Experiment will be out of this world for Hauptman-Woodward Scientists

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Experiment will be out of this world for Hauptman-Woodward Scientists

Eddie and Elizabeth Snell had Valentine’s Day plans that were out of this world.

Now, they’ll just have to celebrate like everybody else.

The head of Buffalo’s Hauptman-Woodward Medical Research Institute and his wife, a molecular biologist, are working on research to refine a method to use space to help provide knowledge to design the drugs of the future.

An experiment they have both worked on was scheduled to launch into space Tuesday, but the launch has been pushed back until later this week because of weather.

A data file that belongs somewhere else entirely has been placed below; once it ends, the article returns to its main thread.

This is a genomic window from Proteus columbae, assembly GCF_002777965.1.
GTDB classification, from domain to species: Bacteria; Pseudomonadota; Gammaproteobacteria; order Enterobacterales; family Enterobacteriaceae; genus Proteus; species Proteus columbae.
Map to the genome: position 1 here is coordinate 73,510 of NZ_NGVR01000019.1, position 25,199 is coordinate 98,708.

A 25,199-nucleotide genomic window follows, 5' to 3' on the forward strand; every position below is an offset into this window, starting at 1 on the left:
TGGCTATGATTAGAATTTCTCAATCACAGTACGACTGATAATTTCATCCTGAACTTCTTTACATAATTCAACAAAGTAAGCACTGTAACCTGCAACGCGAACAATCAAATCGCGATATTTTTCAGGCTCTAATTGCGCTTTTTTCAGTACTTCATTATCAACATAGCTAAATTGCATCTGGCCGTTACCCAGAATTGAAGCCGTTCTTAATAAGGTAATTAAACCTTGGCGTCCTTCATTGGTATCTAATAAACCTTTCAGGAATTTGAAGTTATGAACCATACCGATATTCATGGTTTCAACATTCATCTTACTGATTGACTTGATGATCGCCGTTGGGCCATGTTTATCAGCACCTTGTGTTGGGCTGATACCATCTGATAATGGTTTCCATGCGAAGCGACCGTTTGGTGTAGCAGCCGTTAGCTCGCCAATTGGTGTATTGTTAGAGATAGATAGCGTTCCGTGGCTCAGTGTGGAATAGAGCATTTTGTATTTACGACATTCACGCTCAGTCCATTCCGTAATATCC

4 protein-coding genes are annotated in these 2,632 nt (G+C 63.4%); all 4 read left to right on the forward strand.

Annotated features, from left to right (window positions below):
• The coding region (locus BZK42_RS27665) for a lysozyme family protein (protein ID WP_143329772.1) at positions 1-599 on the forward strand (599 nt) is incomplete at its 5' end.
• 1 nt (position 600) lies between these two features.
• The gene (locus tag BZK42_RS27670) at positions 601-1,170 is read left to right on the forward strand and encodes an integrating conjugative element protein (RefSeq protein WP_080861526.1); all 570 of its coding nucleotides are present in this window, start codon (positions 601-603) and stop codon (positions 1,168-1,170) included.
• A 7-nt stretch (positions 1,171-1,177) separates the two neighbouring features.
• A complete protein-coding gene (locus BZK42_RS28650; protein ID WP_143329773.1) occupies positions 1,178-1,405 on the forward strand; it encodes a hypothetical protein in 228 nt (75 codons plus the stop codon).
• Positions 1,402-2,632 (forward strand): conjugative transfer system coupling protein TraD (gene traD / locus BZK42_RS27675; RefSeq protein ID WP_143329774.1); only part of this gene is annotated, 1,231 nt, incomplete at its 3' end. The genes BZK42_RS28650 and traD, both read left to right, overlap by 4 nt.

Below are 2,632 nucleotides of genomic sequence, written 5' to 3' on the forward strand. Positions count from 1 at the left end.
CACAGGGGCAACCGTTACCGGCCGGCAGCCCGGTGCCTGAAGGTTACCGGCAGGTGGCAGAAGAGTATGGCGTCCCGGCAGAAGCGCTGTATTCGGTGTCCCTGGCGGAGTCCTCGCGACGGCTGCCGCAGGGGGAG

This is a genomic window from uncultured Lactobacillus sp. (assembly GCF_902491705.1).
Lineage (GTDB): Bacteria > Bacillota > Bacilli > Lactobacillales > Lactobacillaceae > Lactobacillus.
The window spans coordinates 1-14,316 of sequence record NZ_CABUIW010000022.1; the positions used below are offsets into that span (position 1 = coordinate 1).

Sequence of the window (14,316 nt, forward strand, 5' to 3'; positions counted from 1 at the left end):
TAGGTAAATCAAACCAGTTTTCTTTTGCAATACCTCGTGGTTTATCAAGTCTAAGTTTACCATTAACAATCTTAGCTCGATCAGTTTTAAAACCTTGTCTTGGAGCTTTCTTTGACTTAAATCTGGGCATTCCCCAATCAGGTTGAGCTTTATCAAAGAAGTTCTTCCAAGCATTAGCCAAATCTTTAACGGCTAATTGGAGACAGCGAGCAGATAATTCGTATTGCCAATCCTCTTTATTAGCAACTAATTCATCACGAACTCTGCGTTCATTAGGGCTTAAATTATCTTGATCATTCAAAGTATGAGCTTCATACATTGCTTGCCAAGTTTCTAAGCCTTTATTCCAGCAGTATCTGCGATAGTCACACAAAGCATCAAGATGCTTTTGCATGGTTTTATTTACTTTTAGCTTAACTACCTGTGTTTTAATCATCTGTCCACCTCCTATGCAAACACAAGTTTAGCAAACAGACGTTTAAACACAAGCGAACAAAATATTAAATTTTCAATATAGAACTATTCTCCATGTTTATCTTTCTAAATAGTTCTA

That did not dampen their Valentine’s Day spirits.

“Oh well, guess it’s a regular Valentine’s Day present for Elizabeth,” quipped Eddie Snell, president and CEO of Hauptman-Woodward on the Buffalo Niagara Medical Campus. “There are not too many times that you can take something produced by your spouse and turn them into crystals grown in space.”

Snell drove to Erie, Pa., late Thursday to hand off packets of frozen liquid crystallization solutions made by his wife, a Hauptman-Woodward molecular biologist and research assistant, to a team from NASA Glenn Research Center in Cleveland. From there, the frozen samples were to be taken to Kennedy Space Center in Florida.

The plan is for the solution to be launched in a frozen state aboard a Falcon 9 rocket from SpaceX to the International Space Station later this week.

A biophysicist, Snell travels the world conducting research in structural biology, including crystallography, which examines the atomic structures of molecules.

Snell was proud of the fact that his wife produced the samples headed into space. Before he drove them to Erie, he donned big, blue gloves Thursday afternoon and gently pulled the tightly sealed packages containing the solutions from a lab freezer.

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